When the concept of fundamental indexing was first introduced, traditionalists scoffed. But even the staunchest critics have to be convinced of the strategy’s merits now that fundamentally weighted exchange traded funds (ETFs) have begun to outperform market-cap weighting strategies.
The Logic Behind Fundamental Indexing
Rob Arnott, chairman of Research Affiliates and the “Father of Fundamental Indexing, says that market cap has its merits as the most widely-used typed of index. Market-cap indexes weight their components according to the size of the company.
“The problem is that you’re going to wind up putting more money into companies whenever they’re more expensive,” Arnott says.
And the issue with that is that although a company may double in price, there’s certainly no guarantee that it will perform better once the price has increased.
Another issue Arnott sees with market-cap weighting is that it tends to load up on safe-havens, lofty growth expectations and popular companies. “Why should we pay a risk premium that should reward us when we’re loading up on trendy growth companies?” he asks.
How Fundamental Indexing Works
Fundamental indexing, on the other hand, weights its components according to the size of their business by looking at a variety of factors, including book of sales, dividends, profits, book value and more.
What that does, Arnott says, is create a value tilt: in other words, giving value companies greater sway than growth.
Each of the factors considered in a fundamental weighting strategy winds up being an economically meaningful anchor to the market’s changing views, Arnott says. “As the market changes its views, you’ll weight according to that and put proceed in what’s feared and loathed.”
The wisdom of that strategy, he says, has been borne out time and again. Fundamentally-weighted indexes have outperformed cap-weighted indexes time and again.
Arnott’s indexes are used in several PowerShares ETFs, including PowerShares FTSE RAFI Emerging Markets Portfolio (NYSEArca: PXH) and PowerShares FTSE RAFI U.S. 1500 Small-Mid Portfolio (NYSEArca: PRFZ), both of which are two of the top-performing fundamentally indexed ETFs by RAFI in the last few months. For comparison, the S&P 500 and Dow Jones Industrial Average are essentially flat in the last month.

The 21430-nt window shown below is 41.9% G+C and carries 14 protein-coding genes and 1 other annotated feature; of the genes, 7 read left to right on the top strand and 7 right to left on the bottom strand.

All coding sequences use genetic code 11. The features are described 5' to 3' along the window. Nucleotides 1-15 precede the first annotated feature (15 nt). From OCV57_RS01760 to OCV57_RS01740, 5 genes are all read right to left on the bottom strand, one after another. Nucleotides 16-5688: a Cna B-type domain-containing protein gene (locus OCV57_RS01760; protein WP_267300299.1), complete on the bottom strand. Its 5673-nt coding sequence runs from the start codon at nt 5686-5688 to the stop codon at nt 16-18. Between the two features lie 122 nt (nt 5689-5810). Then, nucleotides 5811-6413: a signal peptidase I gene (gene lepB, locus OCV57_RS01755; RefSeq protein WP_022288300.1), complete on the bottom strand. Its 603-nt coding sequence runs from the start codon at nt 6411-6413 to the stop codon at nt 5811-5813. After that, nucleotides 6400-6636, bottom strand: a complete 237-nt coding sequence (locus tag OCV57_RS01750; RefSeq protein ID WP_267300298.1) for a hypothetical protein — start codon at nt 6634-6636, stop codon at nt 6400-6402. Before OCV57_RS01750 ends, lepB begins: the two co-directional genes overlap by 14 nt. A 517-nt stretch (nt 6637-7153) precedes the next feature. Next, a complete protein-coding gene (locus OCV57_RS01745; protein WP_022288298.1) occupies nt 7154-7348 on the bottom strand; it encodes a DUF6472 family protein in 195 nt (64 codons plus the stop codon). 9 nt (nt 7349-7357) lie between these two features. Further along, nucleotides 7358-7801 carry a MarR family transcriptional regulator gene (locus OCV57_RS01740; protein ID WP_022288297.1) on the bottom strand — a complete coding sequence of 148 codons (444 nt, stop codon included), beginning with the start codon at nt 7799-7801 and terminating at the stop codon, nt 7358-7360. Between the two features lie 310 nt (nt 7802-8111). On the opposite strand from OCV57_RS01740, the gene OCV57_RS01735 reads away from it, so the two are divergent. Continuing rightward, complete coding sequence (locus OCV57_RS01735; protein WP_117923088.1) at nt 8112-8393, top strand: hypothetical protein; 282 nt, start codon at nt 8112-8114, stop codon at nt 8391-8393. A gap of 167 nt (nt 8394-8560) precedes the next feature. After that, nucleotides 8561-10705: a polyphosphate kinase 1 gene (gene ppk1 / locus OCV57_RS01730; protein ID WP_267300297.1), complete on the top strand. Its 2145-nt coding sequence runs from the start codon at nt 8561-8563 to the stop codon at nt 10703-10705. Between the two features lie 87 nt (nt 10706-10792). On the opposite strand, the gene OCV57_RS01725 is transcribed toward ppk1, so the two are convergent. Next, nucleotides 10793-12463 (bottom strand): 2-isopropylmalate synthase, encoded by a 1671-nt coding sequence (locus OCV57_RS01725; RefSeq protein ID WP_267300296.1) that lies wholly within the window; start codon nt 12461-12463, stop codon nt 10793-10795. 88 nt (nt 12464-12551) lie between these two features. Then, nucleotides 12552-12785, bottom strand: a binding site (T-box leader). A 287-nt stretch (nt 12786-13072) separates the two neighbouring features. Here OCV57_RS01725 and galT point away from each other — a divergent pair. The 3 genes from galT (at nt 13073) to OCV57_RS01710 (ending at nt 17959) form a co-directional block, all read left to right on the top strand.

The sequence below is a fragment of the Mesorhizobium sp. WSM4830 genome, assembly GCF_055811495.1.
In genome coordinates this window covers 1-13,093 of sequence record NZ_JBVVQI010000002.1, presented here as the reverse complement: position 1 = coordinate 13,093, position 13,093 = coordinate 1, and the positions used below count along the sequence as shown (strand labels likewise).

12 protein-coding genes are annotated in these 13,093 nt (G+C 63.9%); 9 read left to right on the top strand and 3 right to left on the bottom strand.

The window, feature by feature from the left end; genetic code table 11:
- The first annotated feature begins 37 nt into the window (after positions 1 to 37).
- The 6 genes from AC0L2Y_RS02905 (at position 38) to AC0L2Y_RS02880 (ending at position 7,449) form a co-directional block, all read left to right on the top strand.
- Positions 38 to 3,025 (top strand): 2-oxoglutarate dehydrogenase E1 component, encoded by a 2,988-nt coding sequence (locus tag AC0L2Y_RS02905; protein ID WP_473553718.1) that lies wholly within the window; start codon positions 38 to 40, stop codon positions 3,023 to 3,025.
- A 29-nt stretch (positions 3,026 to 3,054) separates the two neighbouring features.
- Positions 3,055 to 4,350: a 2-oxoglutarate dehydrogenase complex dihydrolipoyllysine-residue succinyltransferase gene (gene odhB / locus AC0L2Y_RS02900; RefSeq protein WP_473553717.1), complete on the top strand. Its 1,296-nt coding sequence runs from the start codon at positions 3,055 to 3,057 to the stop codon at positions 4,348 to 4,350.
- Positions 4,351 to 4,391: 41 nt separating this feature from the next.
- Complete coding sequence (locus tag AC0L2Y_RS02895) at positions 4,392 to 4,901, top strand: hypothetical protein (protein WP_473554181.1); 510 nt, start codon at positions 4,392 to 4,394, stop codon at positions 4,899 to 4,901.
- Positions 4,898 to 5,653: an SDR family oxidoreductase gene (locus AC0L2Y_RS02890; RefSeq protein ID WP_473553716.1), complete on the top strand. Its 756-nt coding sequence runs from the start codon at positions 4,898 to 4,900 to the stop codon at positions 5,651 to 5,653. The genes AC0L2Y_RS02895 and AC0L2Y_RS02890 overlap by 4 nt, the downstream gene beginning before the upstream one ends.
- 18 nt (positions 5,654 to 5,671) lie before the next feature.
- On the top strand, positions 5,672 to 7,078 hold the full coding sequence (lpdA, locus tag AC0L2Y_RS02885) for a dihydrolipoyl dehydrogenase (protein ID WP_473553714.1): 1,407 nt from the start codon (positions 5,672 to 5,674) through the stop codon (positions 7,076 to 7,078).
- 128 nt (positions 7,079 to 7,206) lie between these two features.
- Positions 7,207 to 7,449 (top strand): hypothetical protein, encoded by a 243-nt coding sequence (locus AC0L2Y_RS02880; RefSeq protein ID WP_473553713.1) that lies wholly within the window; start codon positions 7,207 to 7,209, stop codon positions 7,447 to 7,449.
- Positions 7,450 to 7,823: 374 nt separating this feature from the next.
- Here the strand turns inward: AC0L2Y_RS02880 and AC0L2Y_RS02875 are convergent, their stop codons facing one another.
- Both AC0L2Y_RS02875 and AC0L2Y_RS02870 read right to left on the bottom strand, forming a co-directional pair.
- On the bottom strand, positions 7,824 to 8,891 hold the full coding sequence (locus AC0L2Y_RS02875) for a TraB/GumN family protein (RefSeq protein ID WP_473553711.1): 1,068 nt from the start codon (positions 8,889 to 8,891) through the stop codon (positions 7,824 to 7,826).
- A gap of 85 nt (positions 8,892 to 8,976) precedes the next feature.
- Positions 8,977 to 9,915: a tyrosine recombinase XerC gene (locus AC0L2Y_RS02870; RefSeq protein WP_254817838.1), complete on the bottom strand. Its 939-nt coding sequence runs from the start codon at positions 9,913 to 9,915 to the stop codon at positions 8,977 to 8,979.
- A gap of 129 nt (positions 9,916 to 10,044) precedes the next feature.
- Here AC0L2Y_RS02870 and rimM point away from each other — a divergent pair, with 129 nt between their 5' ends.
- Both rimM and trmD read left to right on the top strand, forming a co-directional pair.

Silencing the Critics
Arnott says that the idea of fundamental indexing wasn’t instantly embraced by everyone. One of the earliest criticisms was that fundamental indexes are a value tilt, something that Arnott doesn’t argue.
“But it’s a special value tilt that’s a dynamic one that contra-trades against the market’s changing views,” he says. “Critics who say it’s just a value tilt – how do they explain that value underperformed 1.4% while RAFI outperformed 2% a year?”
And that wasn’t just in the United States. In fact, fundamental indexes overseas have done even better.
Fundamental indexing isn’t always outperforming, however. When value starts to underperform, fundamental indexes will see performance suffer, as well.
“But when value is winning, we have a tailwind and we win by more,” he says. “You really have to view it over an economic cycle.”
In 2007 and 2008, for example, fundamental indexing did poorly as the broader market suffered. In 2006 and 2009, it did better, while in 2010, value was neutral, though fundamental indexing outperformed 4%.
“It’s a really simple idea that turns out to be pretty darn powerful.”
Who Uses It?
Arnott doesn’t foresee anyone dumping cap-weighted strategies from their portfolios entirely.
Some of his clients have done away with cap-weighting, but they’re in the minority. “Most people how use fundamental indexing currently use it as a complement to classic cap weighting.”
Arnott says the critics have quieted down, too, though they’ll always be there in one form or another, and he’s just fine with that.
“People who will take the other side of our trades? We’re happy to have them.”